The First 15

Monday March 18, 2024

by Jan Davis

Today is Monday, March 18 and we are reading through the third chapter of the Gospel of John.

Opening Prayer

Blessed Lord God, thank you for the daily joy of reading scripture and spending time in prayer. Speak to me from the ancient words of John’s Gospel and help me understand the message you have for me. Teach me to listen to your still small voice guiding me throughout my day.

Scripture Reading

Now there was a Pharisee, a man named Nicodemus who was a member of the Jewish ruling council. He came to Jesus at night and said, “Rabbi, we know that you are a teacher who has come from God. For no one could perform the signs you are doing if God were not with him.” Jesus replied, “Very truly I tell you, no one can see the kingdom of God unless they are born again.” “How can someone be born when they are old?” Nicodemus asked. “Surely they cannot enter a second time into their mother’s womb to be born!” Jesus answered, “Very truly I tell you, no one can enter the kingdom of God unless they are born of water and the Spirit. Flesh gives birth to flesh, but the Spirit gives birth to spirit.” John 3:1-6


Nicodemus was uncertain about who Jesus was but came seeking to find out the truth of his identity. He came to visit Jesus at night, in the darkness. Nicodemus was well educated, theologically knowledgeable and a member of the religious elite. Perhaps he came to visit Jesus at night so that his interest would be hidden. For a learned Jew of the council to approach this questionable itinerant preacher would be shocking. Nicodemus risked his reputation because he wanted to know who Jesus was. His coming at night also implies he was “in the dark,” uncertain and unclear about Jesus’ true identity. Nicodemus called Jesus “Rabbi.” He acknowledged that he was a teacher and a miracle worker. But he wants to know if Jesus is more than that? Is he the Messiah? The Son of God?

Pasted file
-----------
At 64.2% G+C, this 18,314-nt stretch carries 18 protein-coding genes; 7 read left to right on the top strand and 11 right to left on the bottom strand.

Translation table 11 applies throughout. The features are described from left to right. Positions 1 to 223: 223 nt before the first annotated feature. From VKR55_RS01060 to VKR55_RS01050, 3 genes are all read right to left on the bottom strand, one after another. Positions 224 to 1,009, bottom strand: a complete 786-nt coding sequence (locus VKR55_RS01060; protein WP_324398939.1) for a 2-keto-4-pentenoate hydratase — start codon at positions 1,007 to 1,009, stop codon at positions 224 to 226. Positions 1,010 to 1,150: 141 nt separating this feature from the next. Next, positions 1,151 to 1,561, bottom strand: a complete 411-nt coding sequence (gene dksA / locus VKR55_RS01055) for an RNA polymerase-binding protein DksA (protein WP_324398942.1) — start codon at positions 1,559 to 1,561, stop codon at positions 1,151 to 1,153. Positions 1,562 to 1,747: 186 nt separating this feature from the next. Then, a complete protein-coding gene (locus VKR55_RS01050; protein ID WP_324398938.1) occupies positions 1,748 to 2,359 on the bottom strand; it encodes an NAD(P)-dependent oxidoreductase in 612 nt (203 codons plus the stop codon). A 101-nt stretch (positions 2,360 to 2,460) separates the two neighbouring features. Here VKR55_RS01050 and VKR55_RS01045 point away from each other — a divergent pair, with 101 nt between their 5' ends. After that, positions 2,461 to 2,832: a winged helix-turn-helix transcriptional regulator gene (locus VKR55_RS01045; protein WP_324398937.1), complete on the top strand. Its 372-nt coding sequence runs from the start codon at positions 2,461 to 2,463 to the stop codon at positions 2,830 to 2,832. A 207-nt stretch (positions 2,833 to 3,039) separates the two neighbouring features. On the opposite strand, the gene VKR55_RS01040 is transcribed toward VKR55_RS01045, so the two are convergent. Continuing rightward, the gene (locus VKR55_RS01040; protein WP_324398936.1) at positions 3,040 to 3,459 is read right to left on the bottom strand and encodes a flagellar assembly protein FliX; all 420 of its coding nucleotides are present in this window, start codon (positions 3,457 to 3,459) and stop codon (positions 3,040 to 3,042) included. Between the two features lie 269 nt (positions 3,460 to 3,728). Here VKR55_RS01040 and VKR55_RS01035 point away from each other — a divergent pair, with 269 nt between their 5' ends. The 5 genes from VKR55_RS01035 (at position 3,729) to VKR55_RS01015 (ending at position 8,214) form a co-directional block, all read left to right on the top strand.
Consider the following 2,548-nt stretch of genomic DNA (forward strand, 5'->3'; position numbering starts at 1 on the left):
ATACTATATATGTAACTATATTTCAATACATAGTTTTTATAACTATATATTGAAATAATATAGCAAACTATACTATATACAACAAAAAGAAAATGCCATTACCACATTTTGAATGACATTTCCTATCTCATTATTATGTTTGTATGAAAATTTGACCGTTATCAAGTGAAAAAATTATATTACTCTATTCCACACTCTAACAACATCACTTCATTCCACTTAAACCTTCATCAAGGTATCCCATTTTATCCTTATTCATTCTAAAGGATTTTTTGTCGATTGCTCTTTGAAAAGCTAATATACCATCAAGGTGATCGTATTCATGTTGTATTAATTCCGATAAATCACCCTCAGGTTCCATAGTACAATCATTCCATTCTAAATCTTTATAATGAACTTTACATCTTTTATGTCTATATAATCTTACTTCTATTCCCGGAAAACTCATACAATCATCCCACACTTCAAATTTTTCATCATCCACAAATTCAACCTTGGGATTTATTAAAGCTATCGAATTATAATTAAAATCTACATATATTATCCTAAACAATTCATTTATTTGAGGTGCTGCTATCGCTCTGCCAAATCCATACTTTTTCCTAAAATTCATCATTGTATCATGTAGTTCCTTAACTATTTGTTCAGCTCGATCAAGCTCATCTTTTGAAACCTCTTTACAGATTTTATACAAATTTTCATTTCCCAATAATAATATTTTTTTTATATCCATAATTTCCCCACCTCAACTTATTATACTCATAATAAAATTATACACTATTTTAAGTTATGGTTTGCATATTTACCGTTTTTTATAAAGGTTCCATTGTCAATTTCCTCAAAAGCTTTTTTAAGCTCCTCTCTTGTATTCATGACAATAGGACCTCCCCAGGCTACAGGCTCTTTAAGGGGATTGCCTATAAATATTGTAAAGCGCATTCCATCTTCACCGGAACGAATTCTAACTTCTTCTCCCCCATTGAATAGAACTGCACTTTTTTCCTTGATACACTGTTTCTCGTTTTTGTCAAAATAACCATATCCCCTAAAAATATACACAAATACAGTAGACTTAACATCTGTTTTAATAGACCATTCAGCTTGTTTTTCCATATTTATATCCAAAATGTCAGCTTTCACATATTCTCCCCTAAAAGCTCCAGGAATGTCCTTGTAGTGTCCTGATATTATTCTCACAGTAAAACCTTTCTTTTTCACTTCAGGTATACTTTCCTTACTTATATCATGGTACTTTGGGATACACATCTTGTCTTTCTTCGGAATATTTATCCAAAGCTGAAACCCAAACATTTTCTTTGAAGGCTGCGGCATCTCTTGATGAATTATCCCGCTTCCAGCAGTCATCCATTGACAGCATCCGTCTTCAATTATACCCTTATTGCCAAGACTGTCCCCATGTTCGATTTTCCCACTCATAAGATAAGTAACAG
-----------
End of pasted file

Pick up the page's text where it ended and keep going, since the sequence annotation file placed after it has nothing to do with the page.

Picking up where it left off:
For over two thousand years, people have struggled with Jesus’ true identity. In historical records he is often lumped with other prophets and religious leaders – Mohammed, Confucius, and Buddha. He is known for his moral teachings, his goodness and love. He is believed to have started a movement out of the Jewish faith, a religious sect that led to Christianity. But divine? Hmmm. Secular America mostly believes Jesus was a good man who lived in ancient Israel, but the majority doubt he was a powerful divine savior who suffered, died and was resurrected and now lives and reigns with God in heaven.

In the Gospels, there is doubt and confusion even among the disciples. His disciples walked, talked and ate with Jesus, saw him perform countless miracles, experienced his teaching and his presence. Again and again they indicate that they are unsure of his true identity. One day before they head to Jerusalem and to the cross, Jesus asked them, “Who do you say that I am?” Peter answered, “You are the Messiah, the Son of the Living God” (Matthew 6:16). Ultimately, Jesus asks each of us that same question. “Who do you say that I am?”

Ask: Am I still “in the dark” and uncertain of Jesus’ true identity? Who do I say Jesus is?

Pause and Pray

Closing Prayer

Blessed Lord Jesus, as you met with Nicodemus in his doubt and confusion, come and meet with me and answer my questions. Reveal the truth of your identity as God’s only Son and shine your glory in the darkness and confusion of the world. I give my heart and life to you and ask you to be my companion and guide. Amen

The First 15

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